And not to veer the thread off too wildly, but you bring up a good point, John. Ford's profits go to Dearborn while Toyota's go to Japan, regardless of where the cars are built. However, what's the impact of building in Mexico vs. the Nummi factory in Cali (where the Corolla and Vibe are made), which supports 5500 American jobs right in the plant and sources from over 1500 North American suppliers? Ah... Globalization. That out of the way,

    Ed can chime in on this... You could even liken an automobile purchase to selecting a bass. At the end of the day, if it does what you want it to, then that's the way to go. Even if it doesn't have the SOUND in your head, you can always swap out the muffler for one of those tuner "soup cans." ;)
     
  12. hdiddy

    hdiddy Official Forum Flunkee Supporting Member

    Mar 16, 2004
    San Francisco, CA
    The Outback Sports are simply Impreza's but with stiffer shocks and higher clearance (not to mention diff paint job). I think the impreza would be a great car and very roomy inside for it's size. I've got one and I love it. I have a 2000 model with a 2.2 liter engine. If you wanna be economic, I highly recommend the basic 2.5 liter engine (which is about 145hp or more, I forget). Loads of zip and power. If you're power hungry you can also get the WRX version for the turbo. You should be able to tour easily with it. I can fit my bass, amp, and still have plenty of room for 2 others besides myself before I start tapping even into the roof rack storage.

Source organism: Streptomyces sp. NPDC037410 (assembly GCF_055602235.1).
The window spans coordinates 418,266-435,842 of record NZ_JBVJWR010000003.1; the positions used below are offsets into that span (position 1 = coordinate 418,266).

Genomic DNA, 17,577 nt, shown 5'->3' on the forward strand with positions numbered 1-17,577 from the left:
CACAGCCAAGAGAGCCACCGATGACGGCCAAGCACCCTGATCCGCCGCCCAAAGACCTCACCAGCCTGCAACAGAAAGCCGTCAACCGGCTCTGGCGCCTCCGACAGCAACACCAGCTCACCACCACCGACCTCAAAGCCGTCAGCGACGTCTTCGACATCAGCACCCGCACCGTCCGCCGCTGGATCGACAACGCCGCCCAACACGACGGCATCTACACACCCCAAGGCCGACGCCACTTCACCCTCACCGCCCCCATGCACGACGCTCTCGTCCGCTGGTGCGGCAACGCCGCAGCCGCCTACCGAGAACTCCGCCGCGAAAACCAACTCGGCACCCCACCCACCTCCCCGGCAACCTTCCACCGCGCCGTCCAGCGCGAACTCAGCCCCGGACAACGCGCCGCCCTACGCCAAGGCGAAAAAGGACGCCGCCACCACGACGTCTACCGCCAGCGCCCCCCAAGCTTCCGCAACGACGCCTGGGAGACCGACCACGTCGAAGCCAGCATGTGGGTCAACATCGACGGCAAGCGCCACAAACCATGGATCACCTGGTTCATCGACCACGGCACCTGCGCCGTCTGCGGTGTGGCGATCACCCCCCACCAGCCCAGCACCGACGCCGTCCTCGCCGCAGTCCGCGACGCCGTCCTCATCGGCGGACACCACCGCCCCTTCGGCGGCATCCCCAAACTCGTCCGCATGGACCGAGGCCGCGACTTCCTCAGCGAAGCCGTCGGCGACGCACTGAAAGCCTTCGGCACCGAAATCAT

IMO, the AWD is worth it alone cuz it makes it alot safer to drive not to mention increase your speed while cornering. Should be a great car for the foul weather up Northeast.

    Price wise the standard 2.5 liter engine impreza has come down to around $16-17K. The older models (pre 2003) have this potentially recurring problem of the rear wheel bearings breaking down because of a bad design on Subaru's part (the races were too thin). I've had to replace mine several times but I think it's not probably going to come back for a long while. The newer models don't have that problem. Personally, I love my car and wouldn't bat an eye buying a 2004 or 2005 model.